**Type II error**is defined as not rejecting a false null hypothesis. \(\beta\) - The
**p-value**of a test is the probability of observing a test statistic at least as extreme as the one computed given that the null hypothesis is true. - If we reject the null hypothesis, we conclude that there is enough statistical evidence to infer that the alternative hypothesis is true.
- If we do not reject the null hypothesis, we conclude that there is not enough statistical evidence to infer that the alternative hypothesis is true.

## 11.2 Testing the Population Mean When the Population Standard Deviation is Known

- A two-tail test is conducted whenever the alternative hypothesis specifies that the mean is not equal to the value stated in the null hypothesis.
- a one-tail test that focuses on the right tail of the sampling distribution whenever we want to know whether there is enough evidence to infer that the mean is greater than the quantity specified by the null hypothesis.
- a one-tail test that focuses on the left tail of the sampling distribution whenever we want to know whether there is enough evidence to infer that the mean is less than the quantity specified by the null hypothesis.

### 11.2.1 Standardized Test Statistic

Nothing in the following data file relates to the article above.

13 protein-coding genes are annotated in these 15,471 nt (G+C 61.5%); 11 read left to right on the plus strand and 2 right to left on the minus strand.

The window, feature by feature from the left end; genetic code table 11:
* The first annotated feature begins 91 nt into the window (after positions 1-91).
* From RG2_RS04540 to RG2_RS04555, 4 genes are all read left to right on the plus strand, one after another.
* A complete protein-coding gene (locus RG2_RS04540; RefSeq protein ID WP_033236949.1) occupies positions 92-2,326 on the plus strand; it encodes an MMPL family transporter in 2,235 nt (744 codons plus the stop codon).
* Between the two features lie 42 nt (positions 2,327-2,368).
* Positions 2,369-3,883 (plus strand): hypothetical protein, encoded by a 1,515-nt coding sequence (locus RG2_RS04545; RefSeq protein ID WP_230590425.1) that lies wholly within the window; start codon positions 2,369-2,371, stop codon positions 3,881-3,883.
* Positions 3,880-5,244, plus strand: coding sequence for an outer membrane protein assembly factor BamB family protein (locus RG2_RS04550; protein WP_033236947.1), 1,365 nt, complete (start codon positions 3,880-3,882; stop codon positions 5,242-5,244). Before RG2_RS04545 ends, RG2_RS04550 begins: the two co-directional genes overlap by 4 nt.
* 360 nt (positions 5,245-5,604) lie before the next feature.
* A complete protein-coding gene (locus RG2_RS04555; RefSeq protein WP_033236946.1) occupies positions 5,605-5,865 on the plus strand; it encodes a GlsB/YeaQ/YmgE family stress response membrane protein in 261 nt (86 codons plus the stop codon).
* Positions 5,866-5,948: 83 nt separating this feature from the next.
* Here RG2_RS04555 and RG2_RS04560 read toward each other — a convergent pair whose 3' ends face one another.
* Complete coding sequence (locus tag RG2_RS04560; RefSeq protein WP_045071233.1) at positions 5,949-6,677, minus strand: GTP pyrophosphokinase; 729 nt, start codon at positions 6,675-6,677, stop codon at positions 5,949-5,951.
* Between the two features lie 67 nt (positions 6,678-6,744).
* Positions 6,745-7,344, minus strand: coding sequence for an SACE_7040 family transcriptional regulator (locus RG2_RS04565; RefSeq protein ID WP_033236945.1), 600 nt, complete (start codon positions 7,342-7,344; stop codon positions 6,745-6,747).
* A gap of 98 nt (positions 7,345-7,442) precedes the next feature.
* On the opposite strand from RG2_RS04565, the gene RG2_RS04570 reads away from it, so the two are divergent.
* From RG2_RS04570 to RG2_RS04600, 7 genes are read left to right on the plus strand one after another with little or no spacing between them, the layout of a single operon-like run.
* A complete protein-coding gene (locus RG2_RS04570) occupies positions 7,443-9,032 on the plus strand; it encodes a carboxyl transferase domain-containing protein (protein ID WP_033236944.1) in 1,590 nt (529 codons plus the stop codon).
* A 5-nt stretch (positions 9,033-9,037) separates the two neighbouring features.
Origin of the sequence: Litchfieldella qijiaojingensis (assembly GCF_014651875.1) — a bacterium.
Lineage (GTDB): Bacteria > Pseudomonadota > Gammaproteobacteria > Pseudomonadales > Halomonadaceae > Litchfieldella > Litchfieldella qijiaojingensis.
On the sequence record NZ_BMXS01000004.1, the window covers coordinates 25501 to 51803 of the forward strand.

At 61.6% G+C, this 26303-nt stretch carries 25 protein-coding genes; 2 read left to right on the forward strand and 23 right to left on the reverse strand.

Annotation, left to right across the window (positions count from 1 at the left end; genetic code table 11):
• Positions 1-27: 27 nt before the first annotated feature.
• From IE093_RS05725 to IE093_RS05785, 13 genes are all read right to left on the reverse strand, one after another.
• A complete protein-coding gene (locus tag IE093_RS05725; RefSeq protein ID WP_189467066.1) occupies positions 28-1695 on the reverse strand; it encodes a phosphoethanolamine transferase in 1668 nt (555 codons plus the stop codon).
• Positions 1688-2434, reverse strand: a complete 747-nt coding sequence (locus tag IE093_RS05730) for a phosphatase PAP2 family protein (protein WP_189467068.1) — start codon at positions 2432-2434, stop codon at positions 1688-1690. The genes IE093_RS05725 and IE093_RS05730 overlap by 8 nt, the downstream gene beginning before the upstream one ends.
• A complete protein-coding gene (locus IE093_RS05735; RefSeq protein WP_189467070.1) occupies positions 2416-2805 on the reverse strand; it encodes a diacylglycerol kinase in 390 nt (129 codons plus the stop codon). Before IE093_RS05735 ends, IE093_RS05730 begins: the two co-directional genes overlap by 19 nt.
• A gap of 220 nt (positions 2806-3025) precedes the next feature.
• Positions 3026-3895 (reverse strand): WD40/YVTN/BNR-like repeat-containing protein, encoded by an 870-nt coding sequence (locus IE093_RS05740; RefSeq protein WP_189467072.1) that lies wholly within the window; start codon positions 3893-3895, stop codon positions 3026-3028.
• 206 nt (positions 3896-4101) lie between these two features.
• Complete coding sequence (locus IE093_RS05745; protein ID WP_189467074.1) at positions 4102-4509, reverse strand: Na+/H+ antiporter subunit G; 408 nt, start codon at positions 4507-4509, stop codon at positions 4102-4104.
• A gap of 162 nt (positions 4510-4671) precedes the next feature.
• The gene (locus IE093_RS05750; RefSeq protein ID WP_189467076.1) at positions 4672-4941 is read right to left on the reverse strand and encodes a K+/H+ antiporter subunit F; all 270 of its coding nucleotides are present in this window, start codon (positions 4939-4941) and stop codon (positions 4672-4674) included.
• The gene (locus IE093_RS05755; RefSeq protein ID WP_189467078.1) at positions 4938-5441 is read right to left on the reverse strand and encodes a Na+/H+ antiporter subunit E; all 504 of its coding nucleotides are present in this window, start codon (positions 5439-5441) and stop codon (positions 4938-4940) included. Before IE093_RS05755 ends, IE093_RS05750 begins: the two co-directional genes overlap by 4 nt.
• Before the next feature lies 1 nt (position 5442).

\[z = \frac{\bar x - \mu}{\sigma / \sqrt{n}}\]

The rejection region:

\[z > z_{\alpha / 2}\]

or

\[z < - z_{\alpha / 2}\]

### 11.2.2 Testing Hypotheses and Confidence Interval Estimators

\[\bar x \pm z_{\alpha / 2}\frac{\sigma}{\sqrt{n}}\]

we compute the interval estimate and determine whether the hypothesized value of the mean falls into the interval.

## 11.3 Calculating the Probability of a Type II Error

Example: A random sample of 400 monthly accounts is drawn, for which the sample mean is $178. The accounts are approximately normally distributed with a standard deviation of $65. Whether the mean is greater than $170 with \(\alpha\) = 5%?

\(H_{0}\): \(\mu \le 170\)

\(H_{1}\): \(\mu \gt 170\)

\(\frac{\bar x_{L} - 170}{65/\sqrt{400}} = 1.645\)

\(\bar x_{L} = 175.34\)

Therefore, the rejection region is:

\(\bar x \gt 175.34\)

The sample mean was computed to be 178. Because the test statistic (sample mean) is in the rejection region (it is greater than 175.34), we reject the null hypothesis. Thus, there is sufficient evidence to infer that the mean monthly account is greater than $170.

\(\beta = P(\bar X \lt 175.34\), given that the null hypothesis is false )

Suppose that when the mean account is at least $180.

\(\beta = P(\bar X \lt 175.34\), given that \(\mu = 180)\)

\(\beta = P(\frac{\bar X - \mu}{\sigma / \sqrt{n}} < \frac{175.34-180}{65/\sqrt{400}}) = P(Z \lt - 1.43) = 0.0764\)

This plot illustrates the inverse relationship between the probabilities of Type I and Type II errors. Unfortunately, there is no simple formula to determine what the significance level should be.